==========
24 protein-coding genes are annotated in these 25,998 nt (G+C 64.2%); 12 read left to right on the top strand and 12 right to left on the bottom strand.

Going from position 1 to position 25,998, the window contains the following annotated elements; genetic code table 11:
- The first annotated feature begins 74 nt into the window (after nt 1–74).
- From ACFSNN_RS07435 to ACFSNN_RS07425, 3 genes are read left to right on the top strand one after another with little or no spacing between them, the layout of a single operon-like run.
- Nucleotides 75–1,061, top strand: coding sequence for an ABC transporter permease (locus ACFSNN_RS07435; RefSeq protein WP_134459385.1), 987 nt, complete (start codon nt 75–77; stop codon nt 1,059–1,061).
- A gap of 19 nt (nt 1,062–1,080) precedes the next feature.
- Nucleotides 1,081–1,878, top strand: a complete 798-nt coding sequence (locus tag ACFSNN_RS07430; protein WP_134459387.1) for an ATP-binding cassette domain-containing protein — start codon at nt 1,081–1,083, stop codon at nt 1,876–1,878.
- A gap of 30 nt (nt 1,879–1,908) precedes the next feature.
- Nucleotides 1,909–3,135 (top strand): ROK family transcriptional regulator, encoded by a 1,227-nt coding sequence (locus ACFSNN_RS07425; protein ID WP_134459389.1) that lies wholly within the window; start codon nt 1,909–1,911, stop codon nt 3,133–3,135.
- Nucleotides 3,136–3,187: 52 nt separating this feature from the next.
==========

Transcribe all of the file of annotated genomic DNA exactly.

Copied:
24 protein-coding genes are annotated in these 25,998 nt (G+C 64.2%); 12 read left to right on the top strand and 12 right to left on the bottom strand.

Going from position 1 to position 25,998, the window contains the following annotated elements; genetic code table 11:
- The first annotated feature begins 74 nt into the window (after nt 1–74).
- From ACFSNN_RS07435 to ACFSNN_RS07425, 3 genes are read left to right on the top strand one after another with little or no spacing between them, the layout of a single operon-like run.
- Nucleotides 75–1,061, top strand: coding sequence for an ABC transporter permease (locus ACFSNN_RS07435; RefSeq protein WP_134459385.1), 987 nt, complete (start codon nt 75–77; stop codon nt 1,059–1,061).
- A gap of 19 nt (nt 1,062–1,080) precedes the next feature.
- Nucleotides 1,081–1,878, top strand: a complete 798-nt coding sequence (locus tag ACFSNN_RS07430; protein WP_134459387.1) for an ATP-binding cassette domain-containing protein — start codon at nt 1,081–1,083, stop codon at nt 1,876–1,878.
- A gap of 30 nt (nt 1,879–1,908) precedes the next feature.
- Nucleotides 1,909–3,135 (top strand): ROK family transcriptional regulator, encoded by a 1,227-nt coding sequence (locus ACFSNN_RS07425; protein ID WP_134459389.1) that lies wholly within the window; start codon nt 1,909–1,911, stop codon nt 3,133–3,135.
- Nucleotides 3,136–3,187: 52 nt separating this feature from the next.